Do safety incentive programs keep workers out of the hospital?

Or should the programs be put in an ambulance and rushed to rehab?

Or abolished?

We’ve been keeping up with the accumulating criticism of these programs—programs that put cash or groceries or raffle tickets into the hands of workers or crews with good lost-time injury records.


The U.S. Labor Dept. and other federal agencies are now officially skeptical of safety incentive programs. I personally understand how all forms of short-term bonuses and compensation, whether they are executive pay or college student grades, can corrupt or undermine deeper-seated, long-range goals.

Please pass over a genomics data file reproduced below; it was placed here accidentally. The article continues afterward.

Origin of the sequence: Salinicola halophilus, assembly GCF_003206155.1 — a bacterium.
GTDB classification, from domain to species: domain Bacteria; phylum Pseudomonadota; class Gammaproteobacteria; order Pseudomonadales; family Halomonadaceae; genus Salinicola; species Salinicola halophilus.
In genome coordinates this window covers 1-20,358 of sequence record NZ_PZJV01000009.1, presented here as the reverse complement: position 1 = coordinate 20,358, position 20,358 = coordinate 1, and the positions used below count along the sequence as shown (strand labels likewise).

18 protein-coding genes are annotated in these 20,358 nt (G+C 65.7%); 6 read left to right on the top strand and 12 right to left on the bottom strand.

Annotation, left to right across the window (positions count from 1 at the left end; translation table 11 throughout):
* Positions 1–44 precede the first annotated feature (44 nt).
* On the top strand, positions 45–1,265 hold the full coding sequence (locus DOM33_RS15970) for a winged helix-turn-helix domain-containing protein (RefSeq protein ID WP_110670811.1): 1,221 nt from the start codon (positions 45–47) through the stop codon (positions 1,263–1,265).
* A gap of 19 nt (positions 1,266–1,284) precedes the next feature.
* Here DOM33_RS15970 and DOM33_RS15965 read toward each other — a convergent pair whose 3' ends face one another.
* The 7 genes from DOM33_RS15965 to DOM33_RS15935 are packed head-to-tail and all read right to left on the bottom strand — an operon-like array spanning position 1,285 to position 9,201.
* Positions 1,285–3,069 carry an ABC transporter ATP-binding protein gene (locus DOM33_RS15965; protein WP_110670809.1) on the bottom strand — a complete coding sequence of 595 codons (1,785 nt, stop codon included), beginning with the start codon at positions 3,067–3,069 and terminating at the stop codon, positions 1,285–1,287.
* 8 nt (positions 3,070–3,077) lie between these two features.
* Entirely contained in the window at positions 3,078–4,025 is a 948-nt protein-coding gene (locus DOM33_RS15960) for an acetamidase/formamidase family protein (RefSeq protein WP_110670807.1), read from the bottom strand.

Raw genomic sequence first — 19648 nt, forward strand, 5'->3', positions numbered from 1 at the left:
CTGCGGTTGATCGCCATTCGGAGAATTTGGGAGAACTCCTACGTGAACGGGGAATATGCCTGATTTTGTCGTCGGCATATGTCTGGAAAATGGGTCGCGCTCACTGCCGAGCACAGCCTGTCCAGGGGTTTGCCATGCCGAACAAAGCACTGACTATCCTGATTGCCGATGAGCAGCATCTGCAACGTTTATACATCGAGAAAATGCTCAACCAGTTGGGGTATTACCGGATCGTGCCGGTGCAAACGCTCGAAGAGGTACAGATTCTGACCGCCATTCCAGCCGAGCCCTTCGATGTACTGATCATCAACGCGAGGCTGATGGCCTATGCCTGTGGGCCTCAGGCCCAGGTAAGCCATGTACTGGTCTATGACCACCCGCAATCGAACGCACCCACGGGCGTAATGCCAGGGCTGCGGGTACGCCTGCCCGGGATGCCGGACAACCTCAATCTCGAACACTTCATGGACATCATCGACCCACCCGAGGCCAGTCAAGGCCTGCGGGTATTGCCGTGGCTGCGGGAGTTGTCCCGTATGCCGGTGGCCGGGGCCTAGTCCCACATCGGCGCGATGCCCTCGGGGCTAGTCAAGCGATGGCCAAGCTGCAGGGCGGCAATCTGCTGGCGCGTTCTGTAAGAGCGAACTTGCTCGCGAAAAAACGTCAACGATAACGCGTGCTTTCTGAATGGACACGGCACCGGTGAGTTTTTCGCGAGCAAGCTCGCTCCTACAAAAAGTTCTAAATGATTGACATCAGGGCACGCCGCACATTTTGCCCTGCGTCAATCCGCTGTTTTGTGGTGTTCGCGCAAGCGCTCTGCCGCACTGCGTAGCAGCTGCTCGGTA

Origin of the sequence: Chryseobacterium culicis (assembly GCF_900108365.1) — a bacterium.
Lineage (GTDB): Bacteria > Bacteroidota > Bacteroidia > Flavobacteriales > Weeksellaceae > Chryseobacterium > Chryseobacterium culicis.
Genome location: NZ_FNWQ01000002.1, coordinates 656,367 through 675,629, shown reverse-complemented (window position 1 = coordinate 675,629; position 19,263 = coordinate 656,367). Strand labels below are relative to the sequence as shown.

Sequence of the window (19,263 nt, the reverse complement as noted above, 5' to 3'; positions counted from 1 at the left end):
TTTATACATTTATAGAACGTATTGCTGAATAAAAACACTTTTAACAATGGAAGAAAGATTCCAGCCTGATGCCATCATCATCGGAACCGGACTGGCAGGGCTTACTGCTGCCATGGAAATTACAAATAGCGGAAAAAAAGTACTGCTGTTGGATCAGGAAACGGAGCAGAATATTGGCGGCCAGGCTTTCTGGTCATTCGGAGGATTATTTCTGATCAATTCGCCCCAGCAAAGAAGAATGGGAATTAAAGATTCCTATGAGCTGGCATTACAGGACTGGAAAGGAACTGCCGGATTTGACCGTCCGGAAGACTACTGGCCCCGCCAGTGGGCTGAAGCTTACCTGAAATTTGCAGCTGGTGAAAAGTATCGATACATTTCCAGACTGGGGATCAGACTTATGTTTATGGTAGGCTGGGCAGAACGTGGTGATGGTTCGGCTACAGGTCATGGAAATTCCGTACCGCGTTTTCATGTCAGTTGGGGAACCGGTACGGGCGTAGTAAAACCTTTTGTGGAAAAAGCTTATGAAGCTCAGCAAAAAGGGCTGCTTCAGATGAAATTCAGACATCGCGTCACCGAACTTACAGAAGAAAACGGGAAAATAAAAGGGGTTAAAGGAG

The question may revolve around whether you are chasing the prize, hiding accidents or near-accidents and after the Thanksgiving turkey’s in the freezer you forget all that stuff about confined spaces and lock-out, tag-out and tie-offs.


Our correspondent Bruce Buckley is preparing a story on this subject and while he has seen how such programs can go awry he also reports that there are compelling statistics showing such programs work.


Do they? Please tell us.